The Kia Soul is one of the models included
Owners of more than 850,000 Hyundai and Kia vehicles that had their gas mileage revised downward will be eligible for lump-sum payouts under an agreement reached to end class-action litigation over the matter.
The payouts will vary by model. Hyundai owners of 2011 to 2013 model year cars that had their gas mileage reset will get an average of $353 if they opt for the lump-sum instead of the system currently in place. For Kia owners, which saw larger discrepancies in gas mileage figures on some models, the payouts will average $667.
"Our main objective was it to make it easy for the consumer to get back what they had lost, which is the added cost of fuel," says Rob Carey, a partner at the firm of Hagens Berman that launched the legal action.
The single payouts would be in lieu of the system set up by the twin South Korean brands, both part of industrial giant Hyundai, that requires owners to periodically return their cars to dealerships to have mileage verified, then be reimbursed based on it.
The case stems from litigation growing out of the discovery last year that Kia and Hyundai had made estimates of gas mileage that were too low, an embarrassment considering how fuel economy has become a leading factor in new vehicle purchases and are heavily touted by automakers. Under scrutiny of the Environmental Protection Agency, Hyundai and Kia made the changes in unsold cars' window stickers and set up a system to reimburse buyers for their added fuel costs.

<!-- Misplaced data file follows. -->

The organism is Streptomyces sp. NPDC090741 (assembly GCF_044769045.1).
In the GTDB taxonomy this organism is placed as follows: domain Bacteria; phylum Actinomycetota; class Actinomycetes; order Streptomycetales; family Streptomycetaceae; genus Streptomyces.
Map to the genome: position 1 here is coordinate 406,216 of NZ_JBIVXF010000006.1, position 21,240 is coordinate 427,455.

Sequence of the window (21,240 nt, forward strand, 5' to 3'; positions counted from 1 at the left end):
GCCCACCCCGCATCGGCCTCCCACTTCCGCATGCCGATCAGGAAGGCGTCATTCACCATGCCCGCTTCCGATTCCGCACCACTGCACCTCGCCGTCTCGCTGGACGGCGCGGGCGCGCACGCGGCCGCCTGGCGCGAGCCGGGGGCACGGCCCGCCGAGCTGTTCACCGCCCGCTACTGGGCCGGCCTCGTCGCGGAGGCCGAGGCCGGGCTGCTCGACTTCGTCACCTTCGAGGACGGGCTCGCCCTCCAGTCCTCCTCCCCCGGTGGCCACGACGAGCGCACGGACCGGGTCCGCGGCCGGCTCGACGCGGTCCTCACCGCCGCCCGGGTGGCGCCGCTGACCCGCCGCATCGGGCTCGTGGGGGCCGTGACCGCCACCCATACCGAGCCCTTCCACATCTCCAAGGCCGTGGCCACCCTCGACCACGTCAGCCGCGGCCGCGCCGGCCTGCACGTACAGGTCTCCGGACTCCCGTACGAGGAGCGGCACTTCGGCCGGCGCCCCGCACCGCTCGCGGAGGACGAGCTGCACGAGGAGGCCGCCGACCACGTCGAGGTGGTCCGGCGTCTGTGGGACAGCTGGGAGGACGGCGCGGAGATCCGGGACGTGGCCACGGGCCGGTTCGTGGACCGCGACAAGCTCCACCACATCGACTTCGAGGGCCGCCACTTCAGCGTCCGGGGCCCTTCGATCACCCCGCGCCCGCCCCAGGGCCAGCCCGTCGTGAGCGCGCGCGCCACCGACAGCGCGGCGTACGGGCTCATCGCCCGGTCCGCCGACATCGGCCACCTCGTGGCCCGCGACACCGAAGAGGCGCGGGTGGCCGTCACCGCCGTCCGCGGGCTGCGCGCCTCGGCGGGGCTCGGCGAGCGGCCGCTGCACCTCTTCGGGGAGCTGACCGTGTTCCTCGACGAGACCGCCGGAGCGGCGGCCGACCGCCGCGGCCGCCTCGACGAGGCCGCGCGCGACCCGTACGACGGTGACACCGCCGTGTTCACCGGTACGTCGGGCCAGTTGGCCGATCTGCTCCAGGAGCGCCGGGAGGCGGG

The gas mileage revisions affected at least 549,000 Hyundais and about 300,000 Kias, including popular models like Hyundai's Elantra sedan and the Kia Soul crossover. Under the settlement, the owner of a 2012 Elantra would receive a lump sum payment of $320 minus any previous reimbursement payments, Hyundai says.
But Carey cautions owners to consider their own circumstances in deciding whether the lump sum is better for them than bringing their cars to dealers to have the mileage recorded. Those who log heavy miles in the cars where gas costs a lot will benefit less from the settlement, he says.
The settlement includes the option of getting 150% of the payout in credit at a dealership so that it can be applied to maintenance and repair costs. Or the payout amount will be good for 200% of the cash amount when it comes to credit on purchase of a new vehicle.
Second owners of cars are able to get claim half of the settlement value, Carey says.
He says that in probing the case, lawyers pored over thousands of documents in South Korea. "We didn't find anything where it was clearly fraud or deceptive," Carey says. In some cases, he says those involved were questioning how to interpret a regulation, and that they found the fuel-economy rules themselves were not clearly defined.